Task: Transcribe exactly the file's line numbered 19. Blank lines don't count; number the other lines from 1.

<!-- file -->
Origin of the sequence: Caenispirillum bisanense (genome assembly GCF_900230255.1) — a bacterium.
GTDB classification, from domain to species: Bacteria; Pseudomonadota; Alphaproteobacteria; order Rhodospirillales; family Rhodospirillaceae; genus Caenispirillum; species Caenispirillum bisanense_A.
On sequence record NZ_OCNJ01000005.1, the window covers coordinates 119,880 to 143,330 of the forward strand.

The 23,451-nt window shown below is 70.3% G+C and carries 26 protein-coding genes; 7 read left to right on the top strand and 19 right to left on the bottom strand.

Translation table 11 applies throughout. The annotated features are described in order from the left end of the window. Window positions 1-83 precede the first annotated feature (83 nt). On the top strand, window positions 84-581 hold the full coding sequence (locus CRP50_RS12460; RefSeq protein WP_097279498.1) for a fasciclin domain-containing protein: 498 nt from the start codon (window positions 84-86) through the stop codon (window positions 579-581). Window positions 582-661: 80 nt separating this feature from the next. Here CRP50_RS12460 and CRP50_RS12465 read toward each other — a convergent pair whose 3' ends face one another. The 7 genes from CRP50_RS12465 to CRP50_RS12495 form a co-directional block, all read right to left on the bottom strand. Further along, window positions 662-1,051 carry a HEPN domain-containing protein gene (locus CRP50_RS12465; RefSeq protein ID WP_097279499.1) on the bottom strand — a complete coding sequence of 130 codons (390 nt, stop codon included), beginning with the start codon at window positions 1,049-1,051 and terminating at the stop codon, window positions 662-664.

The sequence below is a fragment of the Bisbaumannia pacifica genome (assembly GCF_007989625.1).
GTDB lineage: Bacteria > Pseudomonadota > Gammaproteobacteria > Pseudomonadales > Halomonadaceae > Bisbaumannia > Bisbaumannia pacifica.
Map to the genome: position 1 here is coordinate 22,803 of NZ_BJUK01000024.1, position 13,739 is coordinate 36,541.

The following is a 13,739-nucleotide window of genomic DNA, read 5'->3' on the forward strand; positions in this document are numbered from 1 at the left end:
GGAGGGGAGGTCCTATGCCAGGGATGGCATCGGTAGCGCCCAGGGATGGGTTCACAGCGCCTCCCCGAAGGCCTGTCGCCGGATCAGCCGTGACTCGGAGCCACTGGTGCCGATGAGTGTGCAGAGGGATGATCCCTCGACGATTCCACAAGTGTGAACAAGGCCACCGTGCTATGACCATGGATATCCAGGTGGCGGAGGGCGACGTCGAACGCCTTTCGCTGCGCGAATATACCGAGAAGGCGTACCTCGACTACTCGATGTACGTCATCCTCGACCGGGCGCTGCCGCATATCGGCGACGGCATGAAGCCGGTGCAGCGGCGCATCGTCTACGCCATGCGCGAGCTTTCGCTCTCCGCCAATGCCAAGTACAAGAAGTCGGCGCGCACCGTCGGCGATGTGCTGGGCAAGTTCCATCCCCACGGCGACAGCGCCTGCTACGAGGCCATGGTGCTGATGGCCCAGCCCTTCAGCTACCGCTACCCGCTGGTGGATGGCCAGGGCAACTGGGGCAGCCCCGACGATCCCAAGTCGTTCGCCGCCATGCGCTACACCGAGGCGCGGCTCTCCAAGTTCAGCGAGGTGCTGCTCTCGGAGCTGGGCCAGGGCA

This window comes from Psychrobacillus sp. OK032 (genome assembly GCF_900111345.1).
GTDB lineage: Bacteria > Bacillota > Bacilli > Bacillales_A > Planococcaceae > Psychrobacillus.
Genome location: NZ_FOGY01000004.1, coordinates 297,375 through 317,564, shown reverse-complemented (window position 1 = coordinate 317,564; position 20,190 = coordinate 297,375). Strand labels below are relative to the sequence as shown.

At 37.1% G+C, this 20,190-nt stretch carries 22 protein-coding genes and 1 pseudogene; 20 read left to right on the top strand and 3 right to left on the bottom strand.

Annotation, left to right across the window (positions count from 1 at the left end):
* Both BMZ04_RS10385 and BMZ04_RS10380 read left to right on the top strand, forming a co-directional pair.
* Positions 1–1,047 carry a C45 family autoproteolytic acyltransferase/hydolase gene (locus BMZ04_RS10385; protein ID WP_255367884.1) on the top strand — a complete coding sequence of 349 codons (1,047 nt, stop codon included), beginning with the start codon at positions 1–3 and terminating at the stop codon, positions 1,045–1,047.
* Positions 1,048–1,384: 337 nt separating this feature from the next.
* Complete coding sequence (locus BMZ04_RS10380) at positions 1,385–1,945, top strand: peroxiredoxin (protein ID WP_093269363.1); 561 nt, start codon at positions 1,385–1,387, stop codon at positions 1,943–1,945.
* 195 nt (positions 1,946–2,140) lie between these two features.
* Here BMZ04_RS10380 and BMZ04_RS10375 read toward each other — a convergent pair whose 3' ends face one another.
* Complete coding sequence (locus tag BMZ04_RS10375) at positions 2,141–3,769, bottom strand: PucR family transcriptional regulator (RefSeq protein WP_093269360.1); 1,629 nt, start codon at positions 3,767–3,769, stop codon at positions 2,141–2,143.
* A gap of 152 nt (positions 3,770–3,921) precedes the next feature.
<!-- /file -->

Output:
* Complete coding sequence (locus BMZ04_RS10380) at positions 1,385–1,945, top strand: peroxiredoxin (protein ID WP_093269363.1); 561 nt, start codon at positions 1,385–1,387, stop codon at positions 1,943–1,945.